It is assumed that there were running races on beaches at Assateague and the few other islands having wild ponies, but it is believed the few race courses on the Eastern Shore were used almost exclusively for harness racing.  The earliest record of a race track on the Eastern Shore found by this columnist was in 1835, when one was laid out in or very near Pungoteague.  This may have been what in the last two decades of the 19th century was the very popular McConnell track on a large farm between the present roads leading to Belle Haven (on the south side) and Painter-Keller (on the north side) from Pungoteague, between the village and Trader's Branch.  In 1856 a Baltimore newspaper carried an advertisement of steamer services to Pungoteague Creek, and conveyances would take passengers to Belle Haven for the races. (Then the only steamboat wharf on Pungoteague Creek was Dock Point, the present pulp wood loading pier of the Chesapeake Corporation, in Harborton).

Around the turn of the century well known and fast horses (for that period)  owned on the Eastern Shore were Gray Eagle, White Tips, Sport, Goldiur, Little Guy, Durry, a large black stallion , and Lamp Girl, a small bay mare.  In 1902 she was sold to a non-Eastern Shoreman, who successfully raced her in the Grand Circuit, and was the first Eastern Shore bred horse to make a mile under 2 minutes 10 seconds, before she was sold and shipped to Europe for breeding purposes.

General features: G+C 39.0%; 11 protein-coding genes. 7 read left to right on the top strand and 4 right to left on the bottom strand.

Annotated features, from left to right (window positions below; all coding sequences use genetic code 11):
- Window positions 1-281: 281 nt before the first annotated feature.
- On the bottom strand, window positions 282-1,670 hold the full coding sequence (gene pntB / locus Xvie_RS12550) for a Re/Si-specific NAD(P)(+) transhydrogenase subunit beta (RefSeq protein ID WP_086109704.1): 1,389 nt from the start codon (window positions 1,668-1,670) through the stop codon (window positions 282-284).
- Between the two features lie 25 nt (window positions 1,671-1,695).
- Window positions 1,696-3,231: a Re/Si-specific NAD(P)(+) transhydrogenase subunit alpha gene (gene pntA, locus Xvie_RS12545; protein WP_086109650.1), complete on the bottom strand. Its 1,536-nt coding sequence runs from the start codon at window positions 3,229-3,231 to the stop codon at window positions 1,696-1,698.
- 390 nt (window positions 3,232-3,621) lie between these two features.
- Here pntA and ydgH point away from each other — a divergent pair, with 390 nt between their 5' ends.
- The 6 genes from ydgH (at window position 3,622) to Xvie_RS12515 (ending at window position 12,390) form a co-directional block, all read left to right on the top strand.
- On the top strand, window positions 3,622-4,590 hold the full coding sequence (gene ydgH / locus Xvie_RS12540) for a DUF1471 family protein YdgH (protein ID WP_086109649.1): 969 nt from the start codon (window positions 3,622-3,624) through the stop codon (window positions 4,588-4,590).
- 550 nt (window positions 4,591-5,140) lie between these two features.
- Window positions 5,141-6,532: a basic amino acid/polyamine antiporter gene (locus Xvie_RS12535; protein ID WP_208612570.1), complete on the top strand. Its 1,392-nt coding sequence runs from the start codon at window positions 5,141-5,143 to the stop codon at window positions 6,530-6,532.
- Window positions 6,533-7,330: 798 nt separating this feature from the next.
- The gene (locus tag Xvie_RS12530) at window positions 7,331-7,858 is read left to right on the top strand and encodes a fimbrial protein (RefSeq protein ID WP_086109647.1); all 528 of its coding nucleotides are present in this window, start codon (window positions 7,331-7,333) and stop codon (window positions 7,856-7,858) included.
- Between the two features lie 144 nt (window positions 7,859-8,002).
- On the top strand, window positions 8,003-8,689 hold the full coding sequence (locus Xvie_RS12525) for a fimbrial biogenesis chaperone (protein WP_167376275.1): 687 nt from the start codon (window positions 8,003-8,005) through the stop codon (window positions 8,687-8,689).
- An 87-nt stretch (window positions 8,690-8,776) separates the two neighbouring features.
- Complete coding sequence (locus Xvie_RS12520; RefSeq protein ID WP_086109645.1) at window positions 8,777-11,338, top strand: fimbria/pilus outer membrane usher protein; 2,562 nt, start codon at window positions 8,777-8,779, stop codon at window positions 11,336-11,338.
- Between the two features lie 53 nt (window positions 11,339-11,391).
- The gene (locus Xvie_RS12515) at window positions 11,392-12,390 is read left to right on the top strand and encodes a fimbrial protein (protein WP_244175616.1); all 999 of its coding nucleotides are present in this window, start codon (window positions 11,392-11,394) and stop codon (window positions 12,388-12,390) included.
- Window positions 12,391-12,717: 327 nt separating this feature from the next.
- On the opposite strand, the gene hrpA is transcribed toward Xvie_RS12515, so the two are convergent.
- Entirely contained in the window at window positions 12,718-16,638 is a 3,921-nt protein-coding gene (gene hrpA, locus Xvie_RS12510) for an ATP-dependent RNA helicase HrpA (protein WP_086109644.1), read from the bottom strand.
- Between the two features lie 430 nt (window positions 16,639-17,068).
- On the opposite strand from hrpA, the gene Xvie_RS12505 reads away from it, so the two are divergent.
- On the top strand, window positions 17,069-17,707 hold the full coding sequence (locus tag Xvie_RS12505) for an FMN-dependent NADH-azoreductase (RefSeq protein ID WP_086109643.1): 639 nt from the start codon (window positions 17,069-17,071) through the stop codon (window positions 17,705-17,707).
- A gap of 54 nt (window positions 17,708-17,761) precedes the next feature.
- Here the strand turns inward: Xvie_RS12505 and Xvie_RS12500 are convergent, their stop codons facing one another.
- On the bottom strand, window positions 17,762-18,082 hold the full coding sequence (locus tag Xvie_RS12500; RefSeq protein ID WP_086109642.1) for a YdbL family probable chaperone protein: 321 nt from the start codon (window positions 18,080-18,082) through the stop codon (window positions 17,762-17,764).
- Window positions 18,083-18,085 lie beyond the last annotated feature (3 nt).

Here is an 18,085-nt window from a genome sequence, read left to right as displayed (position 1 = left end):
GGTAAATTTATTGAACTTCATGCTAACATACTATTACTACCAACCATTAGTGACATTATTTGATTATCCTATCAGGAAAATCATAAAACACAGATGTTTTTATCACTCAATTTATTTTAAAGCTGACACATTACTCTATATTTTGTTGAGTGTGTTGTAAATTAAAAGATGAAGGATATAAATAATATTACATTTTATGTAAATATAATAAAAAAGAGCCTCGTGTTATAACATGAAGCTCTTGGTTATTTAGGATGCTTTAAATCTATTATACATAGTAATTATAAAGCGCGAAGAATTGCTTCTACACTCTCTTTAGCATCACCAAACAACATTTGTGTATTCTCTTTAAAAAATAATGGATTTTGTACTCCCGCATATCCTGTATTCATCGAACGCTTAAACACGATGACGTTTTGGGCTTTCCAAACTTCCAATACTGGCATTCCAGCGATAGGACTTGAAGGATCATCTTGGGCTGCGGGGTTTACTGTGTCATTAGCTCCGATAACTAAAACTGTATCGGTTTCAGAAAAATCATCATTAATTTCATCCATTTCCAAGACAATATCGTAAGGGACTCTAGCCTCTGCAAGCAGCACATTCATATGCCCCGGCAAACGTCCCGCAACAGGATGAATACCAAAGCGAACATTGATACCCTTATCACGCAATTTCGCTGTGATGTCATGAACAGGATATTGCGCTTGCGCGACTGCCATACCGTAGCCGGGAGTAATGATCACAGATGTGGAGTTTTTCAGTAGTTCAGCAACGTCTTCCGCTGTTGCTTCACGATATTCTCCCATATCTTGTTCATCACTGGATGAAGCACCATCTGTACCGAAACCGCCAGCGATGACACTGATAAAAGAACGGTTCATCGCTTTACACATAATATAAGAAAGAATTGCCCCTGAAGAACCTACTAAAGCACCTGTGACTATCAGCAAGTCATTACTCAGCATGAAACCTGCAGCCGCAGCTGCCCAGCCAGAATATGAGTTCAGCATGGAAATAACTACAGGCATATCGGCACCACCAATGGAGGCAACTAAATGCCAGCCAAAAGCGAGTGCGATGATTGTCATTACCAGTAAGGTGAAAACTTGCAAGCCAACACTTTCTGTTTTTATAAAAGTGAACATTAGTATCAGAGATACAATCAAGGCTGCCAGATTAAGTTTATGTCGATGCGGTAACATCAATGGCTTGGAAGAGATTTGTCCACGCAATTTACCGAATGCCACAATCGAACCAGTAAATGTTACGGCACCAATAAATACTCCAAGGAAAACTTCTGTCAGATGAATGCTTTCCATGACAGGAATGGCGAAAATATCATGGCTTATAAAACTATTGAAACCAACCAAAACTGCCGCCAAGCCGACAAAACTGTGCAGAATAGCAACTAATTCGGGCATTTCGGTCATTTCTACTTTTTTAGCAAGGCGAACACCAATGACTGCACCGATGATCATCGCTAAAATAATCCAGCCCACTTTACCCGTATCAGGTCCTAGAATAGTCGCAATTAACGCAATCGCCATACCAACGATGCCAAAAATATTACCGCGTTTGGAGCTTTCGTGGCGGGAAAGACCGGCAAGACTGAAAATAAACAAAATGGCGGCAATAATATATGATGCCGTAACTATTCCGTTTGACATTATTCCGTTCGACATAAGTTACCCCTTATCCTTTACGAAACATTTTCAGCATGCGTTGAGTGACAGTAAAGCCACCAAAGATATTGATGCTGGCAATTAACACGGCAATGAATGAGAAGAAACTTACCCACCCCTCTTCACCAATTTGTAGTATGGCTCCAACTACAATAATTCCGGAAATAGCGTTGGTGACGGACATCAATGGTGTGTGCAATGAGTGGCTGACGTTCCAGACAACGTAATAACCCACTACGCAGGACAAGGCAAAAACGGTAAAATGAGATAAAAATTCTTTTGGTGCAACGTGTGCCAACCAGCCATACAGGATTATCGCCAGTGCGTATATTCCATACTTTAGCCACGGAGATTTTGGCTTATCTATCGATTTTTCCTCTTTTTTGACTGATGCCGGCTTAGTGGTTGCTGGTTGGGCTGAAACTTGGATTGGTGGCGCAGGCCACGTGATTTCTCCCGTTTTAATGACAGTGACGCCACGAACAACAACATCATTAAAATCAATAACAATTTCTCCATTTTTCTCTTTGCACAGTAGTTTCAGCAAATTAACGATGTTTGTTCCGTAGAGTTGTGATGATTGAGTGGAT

Eastern Shore owned horses (some of which were bred and or fold) which raced at the Keller Fair
and in the Grand Circuit in the second quarter of this century included:  Hail Worthy (trotter)2:05 3/4; My Nan (pacer) 2:03 3/4; Sallie D. (pacer) 2:03, the Keller Fair track record: Morgan Hanover (pacer) 2:00; the only Eastern Shore horse ever to make the mile in two minutes, made when three years old.  Jane Azoff (pacer) 1:59 3/4; the only two minute horse ever bred on the Eastern Shore but not Shore owned during her racing career.

An attraction, which cost the Fair management nothing, that was hardly second to the racing as a "drawing card", was the meeting of old friends, really numerous miniature "reunions" of old acquaintance living on and off the Shore.  Many former residents planned their visits "back home" to correspond with the Keller fair dates.

To be Continued....